60. ^ Thorp AA, Owen N, Neuhaus M, Dunstan DW (August 2011). "Sedentary behaviors and subsequent health outcomes in adults a systematic review of longitudinal studies, 1996-2011". American Journal of Preventive Medicine. 41 (2): 207–215. doi:10.1016/j.amepre.2011.05.004. PMID 21767729.
  61. ^ a b Mohanty S, Mohanty P, Tamaki M, Natale V, Gianni C, Trivedi C, et al. (September 2016). "Differential Association of Exercise Intensity With Risk of Atrial Fibrillation in Men and Women: Evidence from a Meta-Analysis". Journal of Cardiovascular Electrophysiology. 27 (9): 1021–1029. doi:10.1111/jce.13023. PMID 27245609. S2CID 206025944.
  62. ^ Abdulla J, Nielsen JR (September 2009). "Is the risk of atrial fibrillation higher in athletes than in the general population? A systematic review and meta-analysis". Europace. 11 (9): 1156–1159. doi:10.1093/europace/eup197. PMID 19633305.
  63. ^ D'Andrea A, Riegler L, Cocchia R, Scarafile R, Salerno G, Gravino R, et al. (June 2010). "Left atrial volume index in highly trained athletes". American Heart Journal. 159 (6): 1155–1161. doi:10.1016/j.ahj.2010.03.036. PMID 20569734.
  64. ^ a b Alonso A, Krijthe BP, Aspelund T, Stepas KA, Pencina MJ, Moser CB, et al. (March 2013). "Simple risk model predicts incidence of atrial fibrillation in a racially and geographically diverse population: the CHARGE-AF consortium". Journal of the American Heart Association. 2 (2): e000102. doi:10.1161/JAHA.112.000102. PMC 3647274. PMID 23537808.
  65. ^ Hergens MP, Galanti R, Hansson J, Fredlund P, Ahlbom A, Alfredsson L, et al. (November 2014). "Use of Scandinavian moist smokeless tobacco (snus) and the risk of atrial fibrillation". Epidemiology. 25 (6): 872–876. doi:10.1097/EDE.0000000000000169. PMID 25166877. S2CID 24080017.
  66. ^ Storz MA, Helle P (2019). "Atrial fibrillation risk factor management with a plant-based diet: A review". Journal of Arrhythmia. 35 (6): 781–788. doi:10.1002/joa3.12254. PMC 6898539. PMID 31844466.
  67. ^ a b c d e f g h i Gorenek B, Pelliccia A, Benjamin EJ, Boriani G, Crijns HJ, Fogel RI, et al. (February 2017). "European Heart Rhythm Association (EHRA)/European Association of Cardiovascular Prevention and Rehabilitation (EACPR) position paper on how to prevent atrial fibrillation endorsed by the Heart Rhythm Society (HRS) and Asia Pacific Heart Rhythm Society (APHRS)". Europace (Review). 19 (2): 190–225. doi:10.1093/europace/euw242. PMC 6279109. PMID 28175283.
  68. ^ Shen MJ, Arora R, Jalife J (September 2019). "Atrial Myopathy". JACC. Basic to Translational Science. 4 (5): 640–654. doi:10.1016/j.jacbts.2019.05.005. PMC 6872845. PMID 31768479.
  69. ^ Waks JW, Josephson ME (August 2014). "Mechanisms of Atrial Fibrillation - Reentry, Rotors and Reality". Arrhythmia & Electrophysiology Review. 3 (2): 90–100. doi:10.15420/aer.2014.3.2.90. PMC 4711504. PMID 26835073.
  70. ^ Pellman J, Sheikh F (April 2015). "Atrial fibrillation: mechanisms, therapeutics, and future directions". Comprehensive Physiology. 5 (2): 649–665. doi:10.1002/cphy.c140047. ISBN 978-0-470-65071-4. PMC 5240842. PMID 25880508.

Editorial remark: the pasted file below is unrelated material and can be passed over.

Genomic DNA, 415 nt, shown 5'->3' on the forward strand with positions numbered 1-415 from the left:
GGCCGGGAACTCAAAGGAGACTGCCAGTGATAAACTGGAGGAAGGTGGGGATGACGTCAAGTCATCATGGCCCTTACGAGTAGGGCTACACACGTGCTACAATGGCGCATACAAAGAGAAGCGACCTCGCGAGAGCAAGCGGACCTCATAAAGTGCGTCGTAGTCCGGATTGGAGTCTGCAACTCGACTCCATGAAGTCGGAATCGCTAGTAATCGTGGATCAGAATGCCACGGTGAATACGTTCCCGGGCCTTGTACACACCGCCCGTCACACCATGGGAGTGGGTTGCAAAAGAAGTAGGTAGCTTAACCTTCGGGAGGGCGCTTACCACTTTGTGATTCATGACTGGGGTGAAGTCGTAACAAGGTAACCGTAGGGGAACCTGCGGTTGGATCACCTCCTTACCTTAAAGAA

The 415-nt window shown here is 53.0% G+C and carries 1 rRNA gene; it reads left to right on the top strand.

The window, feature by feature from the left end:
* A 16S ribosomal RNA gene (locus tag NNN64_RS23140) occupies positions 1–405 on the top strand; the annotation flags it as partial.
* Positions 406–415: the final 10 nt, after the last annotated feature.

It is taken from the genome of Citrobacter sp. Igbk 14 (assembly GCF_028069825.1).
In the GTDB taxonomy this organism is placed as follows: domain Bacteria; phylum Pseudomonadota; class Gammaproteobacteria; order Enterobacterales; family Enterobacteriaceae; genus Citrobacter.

71. ^ Klabunde R (2005). Cardiovascular Physiology Concepts. Lippincott Williams & Wilkins. pp. 25, 28. ISBN 978-0-7817-5030-1.
  72. ^ Pay L, Yumurtaş AÇ, Satti DI, Hui JM, Chan JS, Mahalwar G, et al. (March 2023). "Arrhythmias Beyond Atrial Fibrillation Detection Using Smartwatches: A Systematic Review". Anatolian Journal of Cardiology. 27 (3). Kare Publishing: 126–131. doi:10.14744/anatoljcardiol.2023.2799. PMC 9995551. PMID 36856589.
  73. ^ Khan AA, Thomas GN, Lip G, Shantsila A (2020). "Endothelial function in patients with atrial fibrillation". Annals of Medicine. 52 (1–2): 1–11. doi:10.1080/07853890.2019.1711158. PMC 7877921. PMID 31903788.
  74. ^ Hindricks G, Potpara T, Dagres N, Arbelo E, Bax JJ, Blomström-Lundqvist C, et al. (February 2021). "2020 ESC Guidelines for the diagnosis and management of atrial fibrillation developed in collaboration with the European Association for Cardio-Thoracic Surgery (EACTS): The Task Force for the diagnosis and management of atrial fibrillation of the European Society of Cardiology (ESC) Developed with the special contribution of the European Heart Rhythm Association (EHRA) of the ESC". European Heart Journal. 42 (5). ESC Scientific Document Group: 373–498. doi:10.1093/eurheartj/ehaa612. hdl:1887/3279676. PMID 32860505.
  75. ^ Brieger D, Amerena J, Attia J, Bajorek B, Chan KH, Connell C, et al. (October 2018). "National Heart Foundation of Australia and the Cardiac Society of Australia and New Zealand: Australian Clinical Guidelines for the Diagnosis and Management of Atrial Fibrillation 2018". Heart, Lung & Circulation. 27 (10): 1209–1266. doi:10.1016/j.hlc.2018.06.1043. hdl:10536/DRO/DU:30157490. PMID 30077228.
  76. ^ Kirchhof P, Breithardt G, Bax J, Benninger G, Blomstrom-Lundqvist C, Boriani G, et al. (January 2016). "A roadmap to improve the quality of atrial fibrillation management: proceedings from the fifth Atrial Fibrillation Network/European Heart Rhythm Association consensus conference". Europace. 18 (1): 37–50. doi:10.1093/europace/euv304. PMID 26481149.
  77. ^ Mairesse GH, Moran P, Van Gelder IC, Elsner C, Rosenqvist M, Mant J, et al. (October 2017). "Screening for atrial fibrillation: a European Heart Rhythm Association (EHRA) consensus document endorsed by the Heart Rhythm Society (HRS), Asia Pacific Heart Rhythm Society (APHRS), and Sociedad Latinoamericana de Estimulación Cardíaca y Electrofisiología (SOLAECE)". Europace. 19 (10): 1589–1623. doi:10.1093/europace/eux177. PMID 29048522.